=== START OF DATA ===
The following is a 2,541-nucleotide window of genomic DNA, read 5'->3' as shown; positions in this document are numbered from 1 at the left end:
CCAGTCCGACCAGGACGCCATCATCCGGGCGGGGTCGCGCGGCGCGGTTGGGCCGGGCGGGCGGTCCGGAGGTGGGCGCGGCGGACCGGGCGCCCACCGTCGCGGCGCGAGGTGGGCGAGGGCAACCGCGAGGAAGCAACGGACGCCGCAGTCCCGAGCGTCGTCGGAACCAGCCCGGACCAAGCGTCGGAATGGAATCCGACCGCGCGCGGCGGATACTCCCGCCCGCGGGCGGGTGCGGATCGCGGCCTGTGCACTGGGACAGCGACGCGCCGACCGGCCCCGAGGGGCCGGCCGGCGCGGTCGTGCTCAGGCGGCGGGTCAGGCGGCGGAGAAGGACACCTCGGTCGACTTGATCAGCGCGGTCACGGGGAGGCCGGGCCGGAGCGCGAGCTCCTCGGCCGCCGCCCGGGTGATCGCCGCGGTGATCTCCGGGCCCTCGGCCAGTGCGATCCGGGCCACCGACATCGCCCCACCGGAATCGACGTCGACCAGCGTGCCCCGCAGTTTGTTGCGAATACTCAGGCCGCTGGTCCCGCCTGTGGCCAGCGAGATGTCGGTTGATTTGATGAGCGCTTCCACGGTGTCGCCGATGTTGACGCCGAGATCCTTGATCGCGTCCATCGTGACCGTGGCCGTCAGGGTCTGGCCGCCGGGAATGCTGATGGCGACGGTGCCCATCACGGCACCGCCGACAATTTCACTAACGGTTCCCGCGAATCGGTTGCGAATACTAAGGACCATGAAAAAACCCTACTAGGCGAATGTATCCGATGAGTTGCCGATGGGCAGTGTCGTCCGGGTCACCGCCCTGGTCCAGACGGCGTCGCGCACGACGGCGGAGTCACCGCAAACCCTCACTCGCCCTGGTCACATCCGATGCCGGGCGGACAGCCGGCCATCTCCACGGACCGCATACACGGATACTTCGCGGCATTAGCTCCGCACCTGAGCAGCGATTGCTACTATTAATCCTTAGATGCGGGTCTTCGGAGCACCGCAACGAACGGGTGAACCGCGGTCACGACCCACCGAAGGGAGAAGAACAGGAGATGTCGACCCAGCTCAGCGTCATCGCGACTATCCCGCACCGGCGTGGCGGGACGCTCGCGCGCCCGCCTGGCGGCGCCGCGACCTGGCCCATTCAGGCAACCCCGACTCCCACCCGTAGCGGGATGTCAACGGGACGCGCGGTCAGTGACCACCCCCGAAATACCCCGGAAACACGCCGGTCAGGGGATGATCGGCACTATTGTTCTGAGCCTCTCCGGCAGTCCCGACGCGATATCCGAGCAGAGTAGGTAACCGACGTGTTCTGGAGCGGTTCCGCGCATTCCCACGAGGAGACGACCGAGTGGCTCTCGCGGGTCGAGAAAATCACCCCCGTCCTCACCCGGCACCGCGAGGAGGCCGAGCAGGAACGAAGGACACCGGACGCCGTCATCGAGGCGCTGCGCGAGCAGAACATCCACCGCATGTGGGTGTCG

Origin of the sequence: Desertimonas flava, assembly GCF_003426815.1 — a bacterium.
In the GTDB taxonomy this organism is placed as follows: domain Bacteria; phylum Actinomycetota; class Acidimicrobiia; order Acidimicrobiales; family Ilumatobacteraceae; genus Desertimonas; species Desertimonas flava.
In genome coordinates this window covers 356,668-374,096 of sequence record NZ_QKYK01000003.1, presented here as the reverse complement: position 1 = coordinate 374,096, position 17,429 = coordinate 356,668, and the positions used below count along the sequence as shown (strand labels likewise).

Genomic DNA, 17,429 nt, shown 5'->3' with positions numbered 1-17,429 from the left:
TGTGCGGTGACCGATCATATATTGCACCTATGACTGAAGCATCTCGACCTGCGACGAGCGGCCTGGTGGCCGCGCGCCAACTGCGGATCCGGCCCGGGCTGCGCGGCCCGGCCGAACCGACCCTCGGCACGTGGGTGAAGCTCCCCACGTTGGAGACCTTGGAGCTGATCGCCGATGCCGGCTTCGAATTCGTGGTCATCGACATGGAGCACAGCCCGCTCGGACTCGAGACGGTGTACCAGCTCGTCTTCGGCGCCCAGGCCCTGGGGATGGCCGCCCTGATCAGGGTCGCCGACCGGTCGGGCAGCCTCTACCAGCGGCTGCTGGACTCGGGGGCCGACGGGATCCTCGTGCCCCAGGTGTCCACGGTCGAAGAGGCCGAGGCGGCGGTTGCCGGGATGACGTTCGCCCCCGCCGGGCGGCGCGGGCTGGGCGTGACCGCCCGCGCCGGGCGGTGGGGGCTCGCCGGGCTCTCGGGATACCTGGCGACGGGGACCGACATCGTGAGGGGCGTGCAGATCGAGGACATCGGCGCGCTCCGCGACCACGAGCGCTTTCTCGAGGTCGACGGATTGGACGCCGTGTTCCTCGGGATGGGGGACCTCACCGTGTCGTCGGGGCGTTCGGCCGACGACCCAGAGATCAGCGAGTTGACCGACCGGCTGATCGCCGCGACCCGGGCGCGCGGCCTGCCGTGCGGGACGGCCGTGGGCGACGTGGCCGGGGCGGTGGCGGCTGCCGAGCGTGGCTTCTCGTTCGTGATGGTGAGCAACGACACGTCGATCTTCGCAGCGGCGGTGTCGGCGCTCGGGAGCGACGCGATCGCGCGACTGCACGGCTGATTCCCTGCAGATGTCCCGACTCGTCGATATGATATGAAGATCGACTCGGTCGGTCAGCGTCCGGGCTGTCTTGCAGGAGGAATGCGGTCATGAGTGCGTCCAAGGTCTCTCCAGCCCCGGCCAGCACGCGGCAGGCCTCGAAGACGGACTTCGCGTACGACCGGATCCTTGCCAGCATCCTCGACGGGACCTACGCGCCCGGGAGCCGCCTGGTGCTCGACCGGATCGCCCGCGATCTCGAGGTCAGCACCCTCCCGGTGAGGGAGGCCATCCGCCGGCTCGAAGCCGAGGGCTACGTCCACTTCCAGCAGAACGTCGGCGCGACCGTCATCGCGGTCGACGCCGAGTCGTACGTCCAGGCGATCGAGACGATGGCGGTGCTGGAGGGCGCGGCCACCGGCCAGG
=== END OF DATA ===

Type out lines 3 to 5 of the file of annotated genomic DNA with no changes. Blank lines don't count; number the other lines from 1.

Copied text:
Origin of the sequence: Desertimonas flava, assembly GCF_003426815.1 — a bacterium.
In the GTDB taxonomy this organism is placed as follows: domain Bacteria; phylum Actinomycetota; class Acidimicrobiia; order Acidimicrobiales; family Ilumatobacteraceae; genus Desertimonas; species Desertimonas flava.
In genome coordinates this window covers 356,668-374,096 of sequence record NZ_QKYK01000003.1, presented here as the reverse complement: position 1 = coordinate 374,096, position 17,429 = coordinate 356,668, and the positions used below count along the sequence as shown (strand labels likewise).